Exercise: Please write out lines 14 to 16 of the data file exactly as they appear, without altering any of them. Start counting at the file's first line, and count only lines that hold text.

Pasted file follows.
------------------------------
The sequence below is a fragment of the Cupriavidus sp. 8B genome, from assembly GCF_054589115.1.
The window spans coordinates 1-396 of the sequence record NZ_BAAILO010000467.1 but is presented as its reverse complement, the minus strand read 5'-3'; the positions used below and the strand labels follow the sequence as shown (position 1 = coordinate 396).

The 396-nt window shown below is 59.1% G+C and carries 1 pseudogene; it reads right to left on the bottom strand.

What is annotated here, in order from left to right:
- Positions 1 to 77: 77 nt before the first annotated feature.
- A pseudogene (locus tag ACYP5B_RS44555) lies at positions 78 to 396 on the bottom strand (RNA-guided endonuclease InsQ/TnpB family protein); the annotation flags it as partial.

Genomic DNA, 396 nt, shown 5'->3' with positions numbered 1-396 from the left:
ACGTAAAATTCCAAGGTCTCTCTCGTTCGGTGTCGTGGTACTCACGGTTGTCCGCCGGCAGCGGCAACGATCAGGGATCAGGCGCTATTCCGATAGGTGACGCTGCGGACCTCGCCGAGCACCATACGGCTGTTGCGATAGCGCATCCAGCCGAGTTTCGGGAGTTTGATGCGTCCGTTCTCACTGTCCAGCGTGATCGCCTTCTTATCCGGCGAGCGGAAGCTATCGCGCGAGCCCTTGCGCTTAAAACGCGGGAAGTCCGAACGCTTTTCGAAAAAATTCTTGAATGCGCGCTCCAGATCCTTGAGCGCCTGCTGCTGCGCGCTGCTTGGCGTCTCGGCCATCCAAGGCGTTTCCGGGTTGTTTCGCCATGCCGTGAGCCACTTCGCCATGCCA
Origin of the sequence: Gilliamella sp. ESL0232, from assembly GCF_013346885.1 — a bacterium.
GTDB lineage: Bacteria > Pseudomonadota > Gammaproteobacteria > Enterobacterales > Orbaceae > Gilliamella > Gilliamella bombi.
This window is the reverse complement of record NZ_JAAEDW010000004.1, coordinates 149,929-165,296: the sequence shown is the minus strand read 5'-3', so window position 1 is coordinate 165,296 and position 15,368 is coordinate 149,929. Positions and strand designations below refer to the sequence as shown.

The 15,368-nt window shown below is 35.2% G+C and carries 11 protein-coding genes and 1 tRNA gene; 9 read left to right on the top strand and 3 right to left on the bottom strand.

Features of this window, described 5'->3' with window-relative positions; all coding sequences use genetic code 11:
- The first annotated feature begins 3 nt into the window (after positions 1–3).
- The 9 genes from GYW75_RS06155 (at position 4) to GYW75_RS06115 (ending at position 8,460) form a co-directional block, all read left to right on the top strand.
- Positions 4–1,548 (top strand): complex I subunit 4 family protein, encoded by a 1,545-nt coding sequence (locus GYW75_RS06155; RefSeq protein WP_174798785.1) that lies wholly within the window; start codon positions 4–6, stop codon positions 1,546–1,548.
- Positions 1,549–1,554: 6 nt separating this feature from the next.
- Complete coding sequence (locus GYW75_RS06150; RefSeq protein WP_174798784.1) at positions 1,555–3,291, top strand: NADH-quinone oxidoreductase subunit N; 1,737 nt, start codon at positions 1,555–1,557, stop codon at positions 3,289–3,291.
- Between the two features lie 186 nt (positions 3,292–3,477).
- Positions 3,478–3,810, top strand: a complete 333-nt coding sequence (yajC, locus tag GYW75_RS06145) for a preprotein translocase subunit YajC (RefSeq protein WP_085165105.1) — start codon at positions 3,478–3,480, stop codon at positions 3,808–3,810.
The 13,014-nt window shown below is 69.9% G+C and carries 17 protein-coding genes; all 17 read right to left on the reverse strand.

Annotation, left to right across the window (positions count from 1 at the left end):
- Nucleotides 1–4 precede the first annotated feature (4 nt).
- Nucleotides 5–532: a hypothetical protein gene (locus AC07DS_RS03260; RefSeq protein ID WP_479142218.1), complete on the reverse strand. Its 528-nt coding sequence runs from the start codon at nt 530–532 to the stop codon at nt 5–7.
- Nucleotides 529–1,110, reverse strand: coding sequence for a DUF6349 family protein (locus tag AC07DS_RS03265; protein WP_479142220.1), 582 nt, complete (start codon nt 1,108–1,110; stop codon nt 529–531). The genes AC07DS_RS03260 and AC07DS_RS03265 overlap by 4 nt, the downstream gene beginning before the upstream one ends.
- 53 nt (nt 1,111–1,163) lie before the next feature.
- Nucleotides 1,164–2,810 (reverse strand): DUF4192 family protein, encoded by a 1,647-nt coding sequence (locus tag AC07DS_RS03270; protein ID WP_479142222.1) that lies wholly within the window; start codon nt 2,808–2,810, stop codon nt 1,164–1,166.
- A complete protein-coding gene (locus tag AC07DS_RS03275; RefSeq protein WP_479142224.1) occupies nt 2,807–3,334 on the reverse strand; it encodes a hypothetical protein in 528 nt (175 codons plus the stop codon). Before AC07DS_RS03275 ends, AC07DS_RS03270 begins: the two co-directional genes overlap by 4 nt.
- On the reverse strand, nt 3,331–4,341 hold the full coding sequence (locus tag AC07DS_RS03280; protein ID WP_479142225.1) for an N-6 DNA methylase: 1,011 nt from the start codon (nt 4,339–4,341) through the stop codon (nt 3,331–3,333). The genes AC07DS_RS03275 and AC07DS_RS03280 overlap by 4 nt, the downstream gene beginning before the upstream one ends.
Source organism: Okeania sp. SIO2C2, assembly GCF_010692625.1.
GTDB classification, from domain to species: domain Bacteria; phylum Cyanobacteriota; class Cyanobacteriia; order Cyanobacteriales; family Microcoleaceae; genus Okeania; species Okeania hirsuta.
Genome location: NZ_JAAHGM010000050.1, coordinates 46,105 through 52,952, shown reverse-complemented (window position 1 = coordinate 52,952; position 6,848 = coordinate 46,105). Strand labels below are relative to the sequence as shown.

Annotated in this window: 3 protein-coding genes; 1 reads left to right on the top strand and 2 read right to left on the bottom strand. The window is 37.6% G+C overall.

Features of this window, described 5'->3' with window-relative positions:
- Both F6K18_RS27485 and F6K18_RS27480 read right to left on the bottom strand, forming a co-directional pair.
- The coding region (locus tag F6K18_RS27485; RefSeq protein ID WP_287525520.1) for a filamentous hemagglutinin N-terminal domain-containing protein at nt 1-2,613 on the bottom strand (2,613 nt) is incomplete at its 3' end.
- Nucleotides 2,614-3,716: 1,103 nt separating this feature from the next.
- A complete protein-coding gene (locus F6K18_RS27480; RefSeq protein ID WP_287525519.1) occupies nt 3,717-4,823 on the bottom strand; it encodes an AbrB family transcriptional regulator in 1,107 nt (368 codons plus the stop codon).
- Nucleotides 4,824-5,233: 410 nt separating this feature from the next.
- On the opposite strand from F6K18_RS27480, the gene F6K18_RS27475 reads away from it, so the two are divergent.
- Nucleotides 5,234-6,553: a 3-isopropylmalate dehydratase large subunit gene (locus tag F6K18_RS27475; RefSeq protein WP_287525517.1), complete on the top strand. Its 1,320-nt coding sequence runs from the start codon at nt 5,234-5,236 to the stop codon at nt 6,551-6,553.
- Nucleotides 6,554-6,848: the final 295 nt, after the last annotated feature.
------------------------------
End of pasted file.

- The first annotated feature begins 3 nt into the window (after positions 1–3).
- The 9 genes from GYW75_RS06155 (at position 4) to GYW75_RS06115 (ending at position 8,460) form a co-directional block, all read left to right on the top strand.
- Positions 4–1,548 (top strand): complex I subunit 4 family protein, encoded by a 1,545-nt coding sequence (locus GYW75_RS06155; RefSeq protein WP_174798785.1) that lies wholly within the window; start codon positions 4–6, stop codon positions 1,546–1,548.